The applicant in her replication admitted that the period ofprobation was 3 years, and she averred the civil disturbance in thecountry had put matters beyond her control and it was left to theappellant to offer a suitable appointment. She denies that the ap-pellant did not have sufficient opportunity to assess the work andcapability of the applicant. The applicant denies paragraph 5a,b,c,d,f,g,h,j of the appellant's pleading answering paragraph 5(e). Theapplicant's position was that she gave her full cooperation to themanagement of the University and even brought in commendablemeasures to improve discipline of the hostel. Answering para 5(1),the applicant admitted that she reported for duty on the 1st February1973 at 3 p. m. She averred that the appellant failed to stipulateconditions of leave in spite of several requests on her part. Theappellant failed to make satisfactory acting arrangements wheneverthe applicant had to take leave. The appellant failed to make availablesatisfactory living quarters. The failure and negligence on the partof the appellant compelled the applicant to raise the issues constantlywith the employer which affected the employer-employee relationshipadversely.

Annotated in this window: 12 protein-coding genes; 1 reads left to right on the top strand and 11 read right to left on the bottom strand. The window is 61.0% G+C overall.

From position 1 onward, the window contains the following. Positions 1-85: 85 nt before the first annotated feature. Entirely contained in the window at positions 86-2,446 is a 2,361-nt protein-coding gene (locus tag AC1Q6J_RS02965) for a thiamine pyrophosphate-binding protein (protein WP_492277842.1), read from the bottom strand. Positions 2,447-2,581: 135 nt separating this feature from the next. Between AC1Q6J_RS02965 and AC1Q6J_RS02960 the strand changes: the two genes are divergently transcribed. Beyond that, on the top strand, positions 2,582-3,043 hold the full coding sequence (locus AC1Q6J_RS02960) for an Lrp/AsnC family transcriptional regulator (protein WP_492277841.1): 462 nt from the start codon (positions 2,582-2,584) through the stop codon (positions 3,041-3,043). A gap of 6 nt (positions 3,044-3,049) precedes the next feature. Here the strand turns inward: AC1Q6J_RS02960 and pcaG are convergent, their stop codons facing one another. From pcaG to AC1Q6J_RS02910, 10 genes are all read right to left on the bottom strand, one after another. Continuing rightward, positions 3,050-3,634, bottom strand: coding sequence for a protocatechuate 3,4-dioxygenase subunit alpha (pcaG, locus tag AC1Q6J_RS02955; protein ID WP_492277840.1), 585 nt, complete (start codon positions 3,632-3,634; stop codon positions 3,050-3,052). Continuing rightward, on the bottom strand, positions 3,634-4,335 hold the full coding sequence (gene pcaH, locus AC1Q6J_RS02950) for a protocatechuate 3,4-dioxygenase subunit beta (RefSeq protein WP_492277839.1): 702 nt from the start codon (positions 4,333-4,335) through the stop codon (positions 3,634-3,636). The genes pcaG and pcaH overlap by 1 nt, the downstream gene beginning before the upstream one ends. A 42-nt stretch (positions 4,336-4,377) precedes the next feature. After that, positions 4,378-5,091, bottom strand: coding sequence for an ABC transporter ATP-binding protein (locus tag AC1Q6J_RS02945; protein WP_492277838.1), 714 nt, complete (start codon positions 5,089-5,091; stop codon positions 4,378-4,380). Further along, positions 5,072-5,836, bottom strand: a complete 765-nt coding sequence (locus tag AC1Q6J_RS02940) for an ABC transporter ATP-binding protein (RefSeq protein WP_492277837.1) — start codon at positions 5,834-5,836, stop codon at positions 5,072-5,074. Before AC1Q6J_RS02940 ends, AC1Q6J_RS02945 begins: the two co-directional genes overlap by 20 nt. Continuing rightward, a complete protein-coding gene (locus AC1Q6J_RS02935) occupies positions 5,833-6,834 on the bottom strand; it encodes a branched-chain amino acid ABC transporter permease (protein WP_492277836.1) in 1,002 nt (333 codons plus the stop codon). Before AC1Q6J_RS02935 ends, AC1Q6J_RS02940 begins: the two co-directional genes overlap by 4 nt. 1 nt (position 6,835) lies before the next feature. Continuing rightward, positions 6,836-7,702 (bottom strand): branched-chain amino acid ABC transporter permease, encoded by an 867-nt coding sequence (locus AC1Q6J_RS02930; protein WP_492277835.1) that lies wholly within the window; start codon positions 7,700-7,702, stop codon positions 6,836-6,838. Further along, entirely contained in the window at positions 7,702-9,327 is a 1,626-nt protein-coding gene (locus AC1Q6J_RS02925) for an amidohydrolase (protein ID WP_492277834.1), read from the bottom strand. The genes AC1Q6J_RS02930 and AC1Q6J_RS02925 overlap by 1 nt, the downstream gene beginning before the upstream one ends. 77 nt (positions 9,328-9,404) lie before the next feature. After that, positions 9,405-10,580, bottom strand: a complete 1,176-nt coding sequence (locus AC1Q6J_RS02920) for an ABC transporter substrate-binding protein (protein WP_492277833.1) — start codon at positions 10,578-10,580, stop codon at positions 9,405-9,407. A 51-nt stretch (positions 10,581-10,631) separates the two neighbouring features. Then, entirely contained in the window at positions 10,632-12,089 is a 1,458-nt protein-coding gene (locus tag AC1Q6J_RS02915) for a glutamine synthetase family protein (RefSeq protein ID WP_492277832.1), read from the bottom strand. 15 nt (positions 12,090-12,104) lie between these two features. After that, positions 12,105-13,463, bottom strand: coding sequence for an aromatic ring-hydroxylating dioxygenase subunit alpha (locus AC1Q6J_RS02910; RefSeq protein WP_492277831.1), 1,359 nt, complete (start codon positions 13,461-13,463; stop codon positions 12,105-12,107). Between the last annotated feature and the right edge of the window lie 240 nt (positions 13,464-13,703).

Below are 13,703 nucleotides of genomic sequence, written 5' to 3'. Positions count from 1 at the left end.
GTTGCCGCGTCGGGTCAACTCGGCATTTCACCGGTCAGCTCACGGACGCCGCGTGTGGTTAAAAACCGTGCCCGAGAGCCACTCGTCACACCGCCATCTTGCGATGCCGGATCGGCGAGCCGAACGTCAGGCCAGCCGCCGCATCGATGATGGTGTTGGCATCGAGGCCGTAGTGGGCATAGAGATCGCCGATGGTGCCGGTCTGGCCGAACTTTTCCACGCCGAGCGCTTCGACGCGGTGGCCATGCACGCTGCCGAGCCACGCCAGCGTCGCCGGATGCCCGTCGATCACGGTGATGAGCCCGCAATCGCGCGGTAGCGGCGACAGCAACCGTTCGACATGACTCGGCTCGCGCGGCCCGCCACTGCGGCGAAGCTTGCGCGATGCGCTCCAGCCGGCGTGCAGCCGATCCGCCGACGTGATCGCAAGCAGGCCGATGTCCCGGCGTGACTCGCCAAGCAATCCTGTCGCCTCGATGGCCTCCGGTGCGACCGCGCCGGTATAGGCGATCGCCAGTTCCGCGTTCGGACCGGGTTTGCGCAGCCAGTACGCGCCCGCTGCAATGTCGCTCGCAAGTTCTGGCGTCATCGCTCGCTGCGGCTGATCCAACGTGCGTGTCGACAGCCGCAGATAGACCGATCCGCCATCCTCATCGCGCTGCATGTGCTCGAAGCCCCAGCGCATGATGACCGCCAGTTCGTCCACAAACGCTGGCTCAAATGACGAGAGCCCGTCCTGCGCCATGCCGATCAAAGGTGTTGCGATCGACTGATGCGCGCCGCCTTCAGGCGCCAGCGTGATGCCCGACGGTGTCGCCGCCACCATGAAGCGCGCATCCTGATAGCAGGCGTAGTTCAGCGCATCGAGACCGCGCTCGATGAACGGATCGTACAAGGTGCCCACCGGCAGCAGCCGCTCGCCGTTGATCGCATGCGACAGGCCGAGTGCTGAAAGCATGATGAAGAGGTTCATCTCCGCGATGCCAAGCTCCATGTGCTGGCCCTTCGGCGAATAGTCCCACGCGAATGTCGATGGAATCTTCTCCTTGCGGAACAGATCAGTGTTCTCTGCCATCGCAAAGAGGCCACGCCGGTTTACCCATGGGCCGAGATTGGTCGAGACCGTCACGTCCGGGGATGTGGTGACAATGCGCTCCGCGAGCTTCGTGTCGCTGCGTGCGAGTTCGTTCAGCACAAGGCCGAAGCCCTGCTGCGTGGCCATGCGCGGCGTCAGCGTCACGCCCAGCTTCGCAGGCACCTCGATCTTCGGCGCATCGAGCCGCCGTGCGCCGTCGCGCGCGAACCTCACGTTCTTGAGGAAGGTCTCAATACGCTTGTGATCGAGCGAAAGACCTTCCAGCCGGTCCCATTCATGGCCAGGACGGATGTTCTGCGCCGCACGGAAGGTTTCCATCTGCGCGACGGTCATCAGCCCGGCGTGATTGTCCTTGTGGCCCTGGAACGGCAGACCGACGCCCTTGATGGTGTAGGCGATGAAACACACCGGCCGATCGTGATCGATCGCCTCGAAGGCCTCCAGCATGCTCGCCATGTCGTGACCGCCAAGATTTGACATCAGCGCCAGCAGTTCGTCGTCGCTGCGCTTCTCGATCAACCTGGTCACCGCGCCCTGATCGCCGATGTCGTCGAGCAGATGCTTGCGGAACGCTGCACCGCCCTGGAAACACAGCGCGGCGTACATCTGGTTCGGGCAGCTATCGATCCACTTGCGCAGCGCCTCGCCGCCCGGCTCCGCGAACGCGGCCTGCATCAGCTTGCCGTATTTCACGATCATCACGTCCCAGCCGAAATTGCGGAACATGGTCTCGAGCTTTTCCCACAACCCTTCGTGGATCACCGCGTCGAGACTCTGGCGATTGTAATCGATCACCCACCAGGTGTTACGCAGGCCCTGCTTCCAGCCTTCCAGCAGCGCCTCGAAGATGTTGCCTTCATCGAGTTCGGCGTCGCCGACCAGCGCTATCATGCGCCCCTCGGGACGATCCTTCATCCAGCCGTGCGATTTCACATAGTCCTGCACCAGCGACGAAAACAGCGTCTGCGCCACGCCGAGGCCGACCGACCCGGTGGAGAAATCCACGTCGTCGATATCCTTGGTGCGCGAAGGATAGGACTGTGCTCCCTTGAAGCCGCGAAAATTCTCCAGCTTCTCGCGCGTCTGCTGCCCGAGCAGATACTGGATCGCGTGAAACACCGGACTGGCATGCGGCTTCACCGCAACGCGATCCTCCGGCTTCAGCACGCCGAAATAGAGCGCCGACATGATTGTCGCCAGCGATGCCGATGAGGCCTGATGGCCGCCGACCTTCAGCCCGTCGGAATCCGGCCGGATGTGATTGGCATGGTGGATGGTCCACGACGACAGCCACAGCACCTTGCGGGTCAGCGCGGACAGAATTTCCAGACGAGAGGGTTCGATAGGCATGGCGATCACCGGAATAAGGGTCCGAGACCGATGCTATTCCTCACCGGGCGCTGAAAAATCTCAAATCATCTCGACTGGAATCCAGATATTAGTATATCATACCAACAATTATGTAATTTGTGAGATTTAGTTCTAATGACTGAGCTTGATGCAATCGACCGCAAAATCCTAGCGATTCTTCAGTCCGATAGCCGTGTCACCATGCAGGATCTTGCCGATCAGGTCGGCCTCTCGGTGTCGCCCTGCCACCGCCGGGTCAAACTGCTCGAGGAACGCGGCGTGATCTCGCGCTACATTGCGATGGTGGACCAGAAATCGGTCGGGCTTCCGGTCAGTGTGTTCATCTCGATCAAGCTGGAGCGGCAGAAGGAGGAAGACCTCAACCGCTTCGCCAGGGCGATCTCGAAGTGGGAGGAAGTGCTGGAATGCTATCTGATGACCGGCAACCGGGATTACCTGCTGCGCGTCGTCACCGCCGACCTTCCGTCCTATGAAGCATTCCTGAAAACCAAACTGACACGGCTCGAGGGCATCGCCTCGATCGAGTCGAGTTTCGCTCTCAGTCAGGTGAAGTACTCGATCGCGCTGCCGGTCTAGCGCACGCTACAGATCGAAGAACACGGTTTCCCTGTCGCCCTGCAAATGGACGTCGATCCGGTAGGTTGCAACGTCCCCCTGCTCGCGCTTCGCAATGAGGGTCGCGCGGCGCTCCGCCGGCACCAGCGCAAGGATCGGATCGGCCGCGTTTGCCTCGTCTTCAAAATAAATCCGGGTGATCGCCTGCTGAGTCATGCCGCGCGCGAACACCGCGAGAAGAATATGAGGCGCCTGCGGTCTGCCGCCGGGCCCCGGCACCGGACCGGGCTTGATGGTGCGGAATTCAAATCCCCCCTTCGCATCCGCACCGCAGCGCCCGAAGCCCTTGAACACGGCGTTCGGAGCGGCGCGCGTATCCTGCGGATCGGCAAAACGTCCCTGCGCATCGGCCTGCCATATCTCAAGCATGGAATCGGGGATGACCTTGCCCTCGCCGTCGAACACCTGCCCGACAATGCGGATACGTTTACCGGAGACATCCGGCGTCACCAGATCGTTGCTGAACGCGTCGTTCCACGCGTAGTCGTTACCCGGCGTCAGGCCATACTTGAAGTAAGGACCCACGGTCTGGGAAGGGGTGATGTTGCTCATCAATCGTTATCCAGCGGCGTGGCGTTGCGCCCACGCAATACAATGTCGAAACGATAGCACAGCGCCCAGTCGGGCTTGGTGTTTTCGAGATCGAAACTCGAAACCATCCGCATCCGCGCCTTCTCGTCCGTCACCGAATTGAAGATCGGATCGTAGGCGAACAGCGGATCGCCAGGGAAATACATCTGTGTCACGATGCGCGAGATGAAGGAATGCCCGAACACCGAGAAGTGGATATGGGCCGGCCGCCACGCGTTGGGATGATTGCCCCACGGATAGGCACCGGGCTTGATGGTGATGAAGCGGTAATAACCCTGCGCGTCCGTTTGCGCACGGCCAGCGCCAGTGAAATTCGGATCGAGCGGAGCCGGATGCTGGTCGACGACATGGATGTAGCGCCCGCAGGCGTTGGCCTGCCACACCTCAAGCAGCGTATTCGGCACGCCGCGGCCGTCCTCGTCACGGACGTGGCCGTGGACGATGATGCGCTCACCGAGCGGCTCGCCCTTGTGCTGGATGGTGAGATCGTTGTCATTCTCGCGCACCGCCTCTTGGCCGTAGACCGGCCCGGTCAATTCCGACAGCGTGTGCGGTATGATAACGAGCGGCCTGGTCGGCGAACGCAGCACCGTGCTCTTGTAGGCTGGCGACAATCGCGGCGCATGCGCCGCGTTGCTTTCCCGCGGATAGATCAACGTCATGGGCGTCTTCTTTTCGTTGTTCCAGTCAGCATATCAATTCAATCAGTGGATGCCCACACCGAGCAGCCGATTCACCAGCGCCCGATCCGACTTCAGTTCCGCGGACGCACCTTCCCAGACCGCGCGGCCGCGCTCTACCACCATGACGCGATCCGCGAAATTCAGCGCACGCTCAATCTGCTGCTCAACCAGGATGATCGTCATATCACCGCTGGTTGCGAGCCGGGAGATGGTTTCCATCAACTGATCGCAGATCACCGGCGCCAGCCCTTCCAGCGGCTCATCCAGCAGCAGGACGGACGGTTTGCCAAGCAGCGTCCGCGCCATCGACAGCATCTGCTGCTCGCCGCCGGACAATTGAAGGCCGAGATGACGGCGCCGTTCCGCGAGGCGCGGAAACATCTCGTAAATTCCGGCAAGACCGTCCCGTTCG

It was common ground that the applicant was subject to a threeyear period of probation and that her services were discontinuedwithin the said period. There was no allegation in the Application
University of Sri Lanka (Now The University of Ketaniya) v. Ginige
or in the replication that the action of the appellant was done malafide or that it was an act of victimisation.